In the wake of the great financial crisis it can sometimes be difficult for Intelligent Investors to find a solid financial company in which to invest, because they require specific achievements over the historical period. Many investors may simply decide to throw out the worst years with the rationale that they are outliers that shouldn’t be considered when evaluating the company’s prospects, but doing so would involve speculation. We don’t know whether the financial crisis will happen again, but we do know that if it does, we can expect to see similar results as we did before. By continuing to require the same standards for the historical period, Intelligent Investors are able to widdle down banks to only those with the best financial position, and then they are able to determine an intrinsic value to get a sense of whether the company is a good investment. In addition, a company must have strong financial statements to prove that it is stable enough for Intelligent Investors. This is best done by utilizing a systematic approach to analysis that will provide investors with a sense of how a specific company compares to another company. By using the ModernGraham method one can review a company’s historical accomplishments and determine an intrinsic value that can be compared across industries. What follows is a specific look at how Charles Schwab Corp fares in the ModernGraham valuation model.
Company Profile (obtained from Google Finance): The Charles Schwab Corporation (CSC) is a savings and loan holding company. The Company engages, through its subsidiaries, in securities brokerage, banking, and related financial services. The Company provides financial services to individuals and institutional clients through two segments: Investor Services and Institutional Services. The Investor Services segment provides retail brokerage and banking services to individual investors. The Institutional Services segment provides custodial, trading and support services to independent investment advisors (IAs). Its business subsidiaries include Charles Schwab & Co., Inc. (Schwab), Charles Schwab Bank and Charles Schwab Investment Management, Inc. (CSIM), which is the investment advisor for Schwab’s mutual funds. In November 2011, the Company acquired Compliance11, Inc. In September 2012, GAIN Capital Holdings Inc. acquired Open E Cry, LLC. In December 2012, the Company acquired ThomasPartners, Inc.
Defensive Investor – must pass all 6 of the following tests: Score = 4/6
- Adequate Size of Enterprise – market capitalization of at least $2 billion – PASS
- Earnings Stability – positive earnings per share for at least 10 straight years – PASS
- Dividend Record – has paid a dividend for at least 10 straight years – PASS
- Earnings Growth – earnings per share has increased by at least 1/3 over the last 10 years using 3 year averages at beginning and end of period – PASS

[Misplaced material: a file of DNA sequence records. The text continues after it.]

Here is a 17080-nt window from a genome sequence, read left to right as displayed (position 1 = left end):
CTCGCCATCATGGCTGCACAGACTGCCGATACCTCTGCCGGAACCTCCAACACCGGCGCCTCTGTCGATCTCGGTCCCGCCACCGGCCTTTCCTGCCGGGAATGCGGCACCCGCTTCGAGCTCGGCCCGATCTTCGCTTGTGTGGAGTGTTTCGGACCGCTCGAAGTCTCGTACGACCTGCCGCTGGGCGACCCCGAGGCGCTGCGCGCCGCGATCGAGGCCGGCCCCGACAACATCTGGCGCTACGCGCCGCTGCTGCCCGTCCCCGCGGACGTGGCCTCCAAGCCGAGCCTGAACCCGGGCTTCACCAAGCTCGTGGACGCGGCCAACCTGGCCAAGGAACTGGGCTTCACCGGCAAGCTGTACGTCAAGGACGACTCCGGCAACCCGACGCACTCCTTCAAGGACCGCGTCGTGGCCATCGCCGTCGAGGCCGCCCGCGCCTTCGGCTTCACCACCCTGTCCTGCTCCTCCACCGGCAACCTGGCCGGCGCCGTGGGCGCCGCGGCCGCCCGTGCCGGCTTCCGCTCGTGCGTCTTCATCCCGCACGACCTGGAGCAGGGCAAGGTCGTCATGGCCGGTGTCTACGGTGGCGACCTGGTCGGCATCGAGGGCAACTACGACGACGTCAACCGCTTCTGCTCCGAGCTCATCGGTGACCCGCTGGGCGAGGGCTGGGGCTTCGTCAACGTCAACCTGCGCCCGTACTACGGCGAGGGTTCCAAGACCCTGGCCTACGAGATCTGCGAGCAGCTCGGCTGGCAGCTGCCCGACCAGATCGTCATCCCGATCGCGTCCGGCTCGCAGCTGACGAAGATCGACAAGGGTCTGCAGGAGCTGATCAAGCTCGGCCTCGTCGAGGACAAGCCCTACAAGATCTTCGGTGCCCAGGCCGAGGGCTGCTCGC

- Moderate PEmg ratio – PEmg is less than 20 – FAIL
- Moderate Price to Assets – PB ratio is less than 2.5 or PB x PEmg is less than 50 – FAIL
Enterprising Investor – must pass all 3 of the following tests or be suitable for a defensive investor: Score = 2/3
- Earnings Stability – positive earnings per share for at least 5 years – PASS
- Dividend Record – currently pays a dividend – PASS
- Earnings growth – EPSmg greater than 5 years ago – FAIL
|Value Based on 3% Growth||$9.86|
|Value Based on 0% Growth||$5.78|
|Market Implied Growth Rate||16.65%|
Balance Sheet – 12/31/2013
Earnings Per Share
Earnings Per Share – ModernGraham
Charles Schwab Corp does not qualify for either the Defensive Investor or the Enterprising Investor due to insufficient earnings growth over the ten year historical period and the five year historical period, respectively. The company needs to show further growth in the coming years in order to be more attractive as an investment opportunity. As a result, value investors seeking to follow the ModernGraham approach based on Benjamin Graham’s methods should explore other opportunities through a review of ModernGraham’s valuation of Wells Fargo & Co. (WFC) and ModernGraham’s valuation of JP Morgan Chase (JPM). From a valuation perspective, the company does not fare well at all, again as a result of the lack of earnings growth. EPSmg (normalized earnings) have dropped from $0.82 in 2009 to $0.68 in 2013, a demonstrated performance that does not support the market’s implied estimate of 16.65% earnings growth and leads the ModernGraham valuation model to return an estimate of intrinsic value that falls well below a margin of safety relative to the market price.
The next part of the analysis is up to individual investors, and requires discussion of the company’s prospects. What do you think? What value would you put on Charles Schwab Corp (SCHW)? Where do you see the company going in the future? Is there a company you like better? Leave a comment on our Facebook page or mention @ModernGraham on Twitter to discuss.
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Disclaimer: The author did not hold a position in Charles Schwab Corp (SCHW) or any of the other companies listed in this article at the time of publication and had no intention of changing that position within the next 72 hours.
Logo taken from the Wikipedia; this article is not affiliated with the company in any manner.